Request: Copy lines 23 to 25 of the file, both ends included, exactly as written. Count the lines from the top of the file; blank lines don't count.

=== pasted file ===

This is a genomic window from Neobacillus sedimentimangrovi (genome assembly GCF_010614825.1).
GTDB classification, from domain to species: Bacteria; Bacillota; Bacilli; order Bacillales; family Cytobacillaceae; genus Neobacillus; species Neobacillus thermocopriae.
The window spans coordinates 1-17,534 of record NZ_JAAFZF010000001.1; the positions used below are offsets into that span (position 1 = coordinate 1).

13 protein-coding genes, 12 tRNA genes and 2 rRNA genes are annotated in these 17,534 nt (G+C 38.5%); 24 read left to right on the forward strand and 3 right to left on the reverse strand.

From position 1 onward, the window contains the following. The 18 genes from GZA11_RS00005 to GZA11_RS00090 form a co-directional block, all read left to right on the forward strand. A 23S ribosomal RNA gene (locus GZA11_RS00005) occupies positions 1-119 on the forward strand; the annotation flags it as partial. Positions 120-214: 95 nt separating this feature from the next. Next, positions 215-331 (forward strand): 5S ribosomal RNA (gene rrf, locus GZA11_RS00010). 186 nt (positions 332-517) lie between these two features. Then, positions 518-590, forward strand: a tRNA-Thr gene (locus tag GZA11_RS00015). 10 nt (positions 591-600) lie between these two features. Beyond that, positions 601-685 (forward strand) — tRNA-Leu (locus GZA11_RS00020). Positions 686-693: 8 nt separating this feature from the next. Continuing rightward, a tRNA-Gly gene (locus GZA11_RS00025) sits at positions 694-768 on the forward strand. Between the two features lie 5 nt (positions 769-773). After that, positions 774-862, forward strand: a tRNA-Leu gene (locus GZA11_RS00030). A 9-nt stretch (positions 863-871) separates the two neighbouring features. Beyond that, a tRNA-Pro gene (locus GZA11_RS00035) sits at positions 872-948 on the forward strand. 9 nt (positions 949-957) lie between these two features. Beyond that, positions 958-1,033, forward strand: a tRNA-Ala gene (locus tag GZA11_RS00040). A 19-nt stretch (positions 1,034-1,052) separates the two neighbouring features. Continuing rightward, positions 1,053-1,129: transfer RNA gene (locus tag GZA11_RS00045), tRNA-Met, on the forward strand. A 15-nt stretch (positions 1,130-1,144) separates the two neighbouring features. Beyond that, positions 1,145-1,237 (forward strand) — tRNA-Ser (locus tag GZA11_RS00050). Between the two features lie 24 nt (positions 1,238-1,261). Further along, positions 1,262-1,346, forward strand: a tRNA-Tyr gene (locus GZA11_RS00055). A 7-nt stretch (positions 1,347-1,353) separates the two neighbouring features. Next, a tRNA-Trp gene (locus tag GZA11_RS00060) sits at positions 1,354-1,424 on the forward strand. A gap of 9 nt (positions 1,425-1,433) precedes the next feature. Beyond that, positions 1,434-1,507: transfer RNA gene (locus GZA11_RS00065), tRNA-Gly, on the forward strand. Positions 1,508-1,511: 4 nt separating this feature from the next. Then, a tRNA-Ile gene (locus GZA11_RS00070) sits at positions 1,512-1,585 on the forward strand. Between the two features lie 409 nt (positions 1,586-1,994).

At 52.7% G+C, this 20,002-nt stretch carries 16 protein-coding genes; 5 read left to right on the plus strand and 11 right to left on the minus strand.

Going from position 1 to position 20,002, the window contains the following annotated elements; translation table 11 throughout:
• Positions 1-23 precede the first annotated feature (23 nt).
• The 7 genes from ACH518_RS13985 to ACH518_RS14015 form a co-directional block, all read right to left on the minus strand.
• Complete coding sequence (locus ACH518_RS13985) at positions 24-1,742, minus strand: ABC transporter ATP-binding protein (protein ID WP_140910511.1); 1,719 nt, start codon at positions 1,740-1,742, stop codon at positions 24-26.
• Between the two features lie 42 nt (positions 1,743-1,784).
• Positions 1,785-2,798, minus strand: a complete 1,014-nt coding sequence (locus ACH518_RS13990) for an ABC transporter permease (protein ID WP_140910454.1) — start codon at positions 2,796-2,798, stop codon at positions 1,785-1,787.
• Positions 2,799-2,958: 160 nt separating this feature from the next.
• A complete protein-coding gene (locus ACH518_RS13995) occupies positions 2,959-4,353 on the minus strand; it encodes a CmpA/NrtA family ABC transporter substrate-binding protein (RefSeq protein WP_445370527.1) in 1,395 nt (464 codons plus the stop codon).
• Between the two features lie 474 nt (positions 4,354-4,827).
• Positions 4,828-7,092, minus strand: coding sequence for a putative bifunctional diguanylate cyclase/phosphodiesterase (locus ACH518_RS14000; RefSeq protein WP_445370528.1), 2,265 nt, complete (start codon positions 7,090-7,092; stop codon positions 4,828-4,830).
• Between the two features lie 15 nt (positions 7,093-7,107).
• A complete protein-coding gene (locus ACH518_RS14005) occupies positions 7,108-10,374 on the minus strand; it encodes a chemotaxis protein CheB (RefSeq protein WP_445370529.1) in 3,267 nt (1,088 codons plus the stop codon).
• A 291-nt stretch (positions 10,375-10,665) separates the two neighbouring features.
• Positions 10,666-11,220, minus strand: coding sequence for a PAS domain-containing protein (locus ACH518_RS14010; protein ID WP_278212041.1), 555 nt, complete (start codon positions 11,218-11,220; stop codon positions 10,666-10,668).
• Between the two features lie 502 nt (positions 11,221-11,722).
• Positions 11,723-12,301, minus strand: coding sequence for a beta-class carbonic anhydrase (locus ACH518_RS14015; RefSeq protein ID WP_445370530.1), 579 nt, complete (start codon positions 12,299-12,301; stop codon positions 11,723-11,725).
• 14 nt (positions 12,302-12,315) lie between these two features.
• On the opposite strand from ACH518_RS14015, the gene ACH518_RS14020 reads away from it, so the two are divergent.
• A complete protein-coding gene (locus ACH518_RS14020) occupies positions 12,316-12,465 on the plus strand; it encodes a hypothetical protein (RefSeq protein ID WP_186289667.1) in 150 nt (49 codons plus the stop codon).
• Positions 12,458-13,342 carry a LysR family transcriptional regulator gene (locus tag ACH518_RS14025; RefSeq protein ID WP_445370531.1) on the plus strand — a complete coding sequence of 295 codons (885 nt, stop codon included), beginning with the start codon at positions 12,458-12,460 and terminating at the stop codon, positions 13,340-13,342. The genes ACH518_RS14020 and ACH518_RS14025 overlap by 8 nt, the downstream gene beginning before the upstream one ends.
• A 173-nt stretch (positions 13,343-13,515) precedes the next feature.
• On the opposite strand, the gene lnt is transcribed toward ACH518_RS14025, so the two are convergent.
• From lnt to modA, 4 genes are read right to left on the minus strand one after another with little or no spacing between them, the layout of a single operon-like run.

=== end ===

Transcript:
• 14 nt (positions 12,302-12,315) lie between these two features.
• On the opposite strand from ACH518_RS14015, the gene ACH518_RS14020 reads away from it, so the two are divergent.
• A complete protein-coding gene (locus ACH518_RS14020) occupies positions 12,316-12,465 on the plus strand; it encodes a hypothetical protein (RefSeq protein ID WP_186289667.1) in 150 nt (49 codons plus the stop codon).